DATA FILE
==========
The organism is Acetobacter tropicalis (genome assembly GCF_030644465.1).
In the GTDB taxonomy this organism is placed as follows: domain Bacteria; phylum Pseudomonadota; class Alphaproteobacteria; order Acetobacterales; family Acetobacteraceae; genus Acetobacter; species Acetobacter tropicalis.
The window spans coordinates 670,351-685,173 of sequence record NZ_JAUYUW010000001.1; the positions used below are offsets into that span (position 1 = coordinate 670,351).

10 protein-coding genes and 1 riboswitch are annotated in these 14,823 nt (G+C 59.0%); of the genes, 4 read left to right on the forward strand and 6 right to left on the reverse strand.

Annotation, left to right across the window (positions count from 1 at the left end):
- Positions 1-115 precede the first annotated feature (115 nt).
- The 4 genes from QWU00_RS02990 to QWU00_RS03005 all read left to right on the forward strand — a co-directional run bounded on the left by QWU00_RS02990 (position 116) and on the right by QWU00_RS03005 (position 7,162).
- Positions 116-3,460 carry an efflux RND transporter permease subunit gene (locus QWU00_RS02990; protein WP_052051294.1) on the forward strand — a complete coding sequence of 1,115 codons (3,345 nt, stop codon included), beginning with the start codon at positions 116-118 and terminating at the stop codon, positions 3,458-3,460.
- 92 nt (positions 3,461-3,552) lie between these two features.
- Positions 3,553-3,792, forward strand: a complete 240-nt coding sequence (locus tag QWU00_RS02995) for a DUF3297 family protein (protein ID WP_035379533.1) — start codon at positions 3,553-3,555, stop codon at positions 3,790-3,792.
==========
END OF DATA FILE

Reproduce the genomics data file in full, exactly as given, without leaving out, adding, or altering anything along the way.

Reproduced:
The organism is Acetobacter tropicalis (genome assembly GCF_030644465.1).
In the GTDB taxonomy this organism is placed as follows: domain Bacteria; phylum Pseudomonadota; class Alphaproteobacteria; order Acetobacterales; family Acetobacteraceae; genus Acetobacter; species Acetobacter tropicalis.
The window spans coordinates 670,351-685,173 of sequence record NZ_JAUYUW010000001.1; the positions used below are offsets into that span (position 1 = coordinate 670,351).

10 protein-coding genes and 1 riboswitch are annotated in these 14,823 nt (G+C 59.0%); of the genes, 4 read left to right on the forward strand and 6 right to left on the reverse strand.

Annotation, left to right across the window (positions count from 1 at the left end):
- Positions 1-115 precede the first annotated feature (115 nt).
- The 4 genes from QWU00_RS02990 to QWU00_RS03005 all read left to right on the forward strand — a co-directional run bounded on the left by QWU00_RS02990 (position 116) and on the right by QWU00_RS03005 (position 7,162).
- Positions 116-3,460 carry an efflux RND transporter permease subunit gene (locus QWU00_RS02990; protein WP_052051294.1) on the forward strand — a complete coding sequence of 1,115 codons (3,345 nt, stop codon included), beginning with the start codon at positions 116-118 and terminating at the stop codon, positions 3,458-3,460.
- 92 nt (positions 3,461-3,552) lie between these two features.
- Positions 3,553-3,792, forward strand: a complete 240-nt coding sequence (locus tag QWU00_RS02995) for a DUF3297 family protein (protein ID WP_035379533.1) — start codon at positions 3,553-3,555, stop codon at positions 3,790-3,792.